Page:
Todays image is a first effort with my recent MP-E65 lens acquisition I’m afraid. Apologies if it mages your eyes go weird or gives you a headache.
This is a 3x magnification image of my laptop screen, that has been rotated and cropped.
This clearly shows the red, green and blue (RGB) elements of each pixel, hence the title.
I’ve been lusting over a macro set-up thats been for sale in the Weymouth branch of Wessex Photographic since before Christmas. The set-up consisted of a Canon MT-24EX twin flash and a MP-e65mm f/2.8 1-5x macro lens.
I finally gave in to temptation on Friday and treated myself to the MT-24EX as a birthday present, and sat thinking about the MP-e65 lens for a while.
Well, today, I went back and got that too. After checking the price of the lens on the internet, including eBay, I realised that I got the entire set-up for less than the lens would cost new.
The flash was in absolutely mint condition, whilst the lens was clean, but missing the tripod collar. This initially put me off, as the genuine Canon article is about £150, a complete rip-off for a piece of metal, but I found an eBay knock off for about £10, so thought I’d give it a go.
Having said that, I’ve had a play with this lens with stationary subjects, and with the flash have managed to get sharp handheld shots up to about 3x magnification. I’m not entirely sure how often I’ll use 4-5x magnification, as that will most definitely require a focussing rail.
This lens is going to be FUN and I can’t wait for the weather to improve so that the bugs come out to play!
I’ve been getting into my macro work again recently, and thought that I’d try another macro one for today. Todays subject is an almost 1:1 shot of the silver threads in a Pashmina that my significant other owns.
Shot with my EF 100mm f/2.8 Macro and a Speedlite MT-24EX.
Roe Deer in Afternoon Sunlight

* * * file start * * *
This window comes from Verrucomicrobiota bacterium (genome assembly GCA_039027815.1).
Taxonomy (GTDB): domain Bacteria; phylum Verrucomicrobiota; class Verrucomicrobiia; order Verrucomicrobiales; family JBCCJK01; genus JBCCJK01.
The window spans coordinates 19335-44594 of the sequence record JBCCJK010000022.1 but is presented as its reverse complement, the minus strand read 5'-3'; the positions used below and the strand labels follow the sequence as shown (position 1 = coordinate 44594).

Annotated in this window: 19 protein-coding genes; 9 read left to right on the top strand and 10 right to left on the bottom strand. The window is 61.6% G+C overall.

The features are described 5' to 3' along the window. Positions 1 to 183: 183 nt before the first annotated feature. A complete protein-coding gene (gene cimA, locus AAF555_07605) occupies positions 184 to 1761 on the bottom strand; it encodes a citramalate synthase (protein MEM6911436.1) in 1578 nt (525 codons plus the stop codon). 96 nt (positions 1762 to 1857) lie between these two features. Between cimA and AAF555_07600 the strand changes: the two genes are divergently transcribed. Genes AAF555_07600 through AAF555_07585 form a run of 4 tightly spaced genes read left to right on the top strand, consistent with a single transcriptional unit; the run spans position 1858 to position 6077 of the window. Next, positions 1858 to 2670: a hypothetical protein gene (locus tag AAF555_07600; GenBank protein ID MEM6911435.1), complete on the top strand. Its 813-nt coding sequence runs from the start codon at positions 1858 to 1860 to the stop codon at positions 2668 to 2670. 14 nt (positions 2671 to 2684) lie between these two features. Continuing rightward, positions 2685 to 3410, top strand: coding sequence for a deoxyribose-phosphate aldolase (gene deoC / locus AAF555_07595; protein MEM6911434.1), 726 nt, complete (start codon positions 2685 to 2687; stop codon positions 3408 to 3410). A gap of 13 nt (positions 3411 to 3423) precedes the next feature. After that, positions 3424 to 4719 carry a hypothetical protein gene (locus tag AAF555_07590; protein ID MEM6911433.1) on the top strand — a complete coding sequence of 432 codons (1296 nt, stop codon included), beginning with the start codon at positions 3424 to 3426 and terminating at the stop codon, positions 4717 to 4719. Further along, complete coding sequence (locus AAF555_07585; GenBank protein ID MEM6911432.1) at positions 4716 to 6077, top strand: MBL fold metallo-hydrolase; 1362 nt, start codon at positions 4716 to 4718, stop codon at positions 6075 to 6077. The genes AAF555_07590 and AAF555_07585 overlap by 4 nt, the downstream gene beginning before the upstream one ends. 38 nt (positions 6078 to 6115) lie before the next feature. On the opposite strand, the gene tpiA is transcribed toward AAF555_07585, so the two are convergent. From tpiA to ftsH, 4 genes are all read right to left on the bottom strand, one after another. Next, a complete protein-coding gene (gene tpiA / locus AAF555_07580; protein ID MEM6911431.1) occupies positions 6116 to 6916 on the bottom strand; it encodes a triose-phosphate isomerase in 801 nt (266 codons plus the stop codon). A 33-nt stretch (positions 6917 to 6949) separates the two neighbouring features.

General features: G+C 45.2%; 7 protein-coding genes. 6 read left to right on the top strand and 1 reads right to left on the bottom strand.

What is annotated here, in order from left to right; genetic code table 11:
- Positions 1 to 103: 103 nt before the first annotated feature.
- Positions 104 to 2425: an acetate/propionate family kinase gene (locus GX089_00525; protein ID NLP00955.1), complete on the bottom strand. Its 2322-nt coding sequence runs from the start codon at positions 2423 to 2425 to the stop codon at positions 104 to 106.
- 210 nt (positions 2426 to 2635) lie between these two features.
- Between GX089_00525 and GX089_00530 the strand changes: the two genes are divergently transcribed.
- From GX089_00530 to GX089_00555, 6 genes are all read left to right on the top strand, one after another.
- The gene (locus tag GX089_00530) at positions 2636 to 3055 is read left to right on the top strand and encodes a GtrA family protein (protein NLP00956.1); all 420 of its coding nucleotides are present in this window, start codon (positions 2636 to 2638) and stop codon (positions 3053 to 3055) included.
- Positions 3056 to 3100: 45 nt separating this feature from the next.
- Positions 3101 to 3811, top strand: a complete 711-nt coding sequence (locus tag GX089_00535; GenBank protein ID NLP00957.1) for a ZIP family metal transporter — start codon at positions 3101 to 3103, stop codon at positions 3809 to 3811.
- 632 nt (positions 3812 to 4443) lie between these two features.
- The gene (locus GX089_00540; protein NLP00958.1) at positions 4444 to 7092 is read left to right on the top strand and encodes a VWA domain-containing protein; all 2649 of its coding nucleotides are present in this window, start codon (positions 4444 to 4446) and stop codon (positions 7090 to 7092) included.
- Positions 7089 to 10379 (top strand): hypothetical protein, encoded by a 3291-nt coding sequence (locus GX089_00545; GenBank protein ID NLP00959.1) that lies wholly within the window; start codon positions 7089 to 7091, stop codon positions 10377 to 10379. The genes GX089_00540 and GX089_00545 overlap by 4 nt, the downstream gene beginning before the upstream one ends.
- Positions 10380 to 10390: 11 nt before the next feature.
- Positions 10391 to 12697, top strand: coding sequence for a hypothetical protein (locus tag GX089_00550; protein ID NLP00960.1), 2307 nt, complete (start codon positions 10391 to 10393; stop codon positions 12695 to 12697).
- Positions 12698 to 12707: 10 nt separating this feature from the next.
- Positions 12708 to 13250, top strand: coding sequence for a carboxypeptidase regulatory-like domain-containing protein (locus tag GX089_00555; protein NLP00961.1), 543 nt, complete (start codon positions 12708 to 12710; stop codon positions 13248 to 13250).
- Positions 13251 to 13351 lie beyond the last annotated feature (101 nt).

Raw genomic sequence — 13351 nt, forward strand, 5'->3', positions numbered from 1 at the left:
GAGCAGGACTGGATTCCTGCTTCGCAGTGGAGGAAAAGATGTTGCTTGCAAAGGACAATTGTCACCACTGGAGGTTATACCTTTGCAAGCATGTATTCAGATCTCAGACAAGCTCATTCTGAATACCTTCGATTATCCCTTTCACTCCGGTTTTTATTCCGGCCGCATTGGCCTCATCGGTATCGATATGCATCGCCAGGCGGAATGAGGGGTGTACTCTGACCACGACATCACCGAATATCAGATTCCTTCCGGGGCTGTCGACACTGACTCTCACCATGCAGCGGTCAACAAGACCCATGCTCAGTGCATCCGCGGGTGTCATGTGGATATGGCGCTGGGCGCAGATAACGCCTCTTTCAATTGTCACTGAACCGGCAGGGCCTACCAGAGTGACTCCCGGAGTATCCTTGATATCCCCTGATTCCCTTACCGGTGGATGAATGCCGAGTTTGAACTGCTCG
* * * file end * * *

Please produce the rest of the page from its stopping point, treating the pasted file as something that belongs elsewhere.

Today, a friend and myself travelled up to Cranborne and did a 10 mile walk around the surrounding area.
After failing to capture an image of a Brown Hare, a group of Roe Deer came running across the field towards us, having been disturbed by shooting by in nearby woods.
I particularly like the way that the deer are silhouetted by the bright afternoon light on the field, and the way that the tractor tracks create a strong diagonal leading your eye towards the deer.
The Road to God is Never Closed
This church in Weymouth quite often has witty signs outside to try and tempt new worshippers in, and given the traffic chaos that is Weymouth and the proximity of this church to the chaos that was the junction at the bottom of Boot Hill, this sign seemed to be particularly appropriate.
A Slightly Different View of Pulpit Rock
Today, as the weather decided to be nice, I thought that I’d venture down to Portland to take a few photos.
Something I’ve never really done is to have a good look around Pulpit Rock for an alternative to the view that you see reproduced again and again (including by myself), so I had a bit of a wander.
Whilst I was scrabbling around the rocks, I found this large Ammonite impression, and decided that this might make a good alternative viewpoint.
I got down low, set the lens to 17mm and stopped down to about f/16 to give some sharpness to the background so that you could tell tell that it was Pulpit Rock in the background.
Unfortunately there wasn’t much interest in the sky, as Mother Nature wasn’t so co-operative as to provide nice clouds as well ;o)
What do you think, does this viewpoint work?
Pondering over the Puzzle
I have to admit that I was struggling for inspiration for todays image, until I opened the local rag. Its not exactly The Times crossword, but it served a purpose.
Image was lit using a single flash bounced off the ceiling.
I’ve just had the news that I’ve got a second interview tomorrow, so fingers crossed that I get somewhere this time, as financially things are getting pretty tight and I’m actually considering auctioning off internal organs ;o)
Todays image is a close-up of water droplets on a brushed steel pedal bin lit by natural light from a large net covered window.
An aperture of f/16 was chosen for maximum depth of field and minimum diffraction (which causes softening).
As the image was pretty much monochrome, it was converted to B&W and I preferred the look of the blue channel.
An unsharp mask was also applied in GIMP, and a little cloning was carried out to remove some of the more distracting air bubbles contained within the water drops.
I really love the texture of the metal showing through the drops, and I particularly like the way that this makes the drops look like they are made of brushed metal.
Looking After The Pennies
Todays shot was inspired by something that I’m not very good at.
Taken using my Canon 100mm Macro lens and lit by a Speedlite 430EX bounced off a White Reflector positioned at a low angle to create some shadows and reveal the texture of the pennies.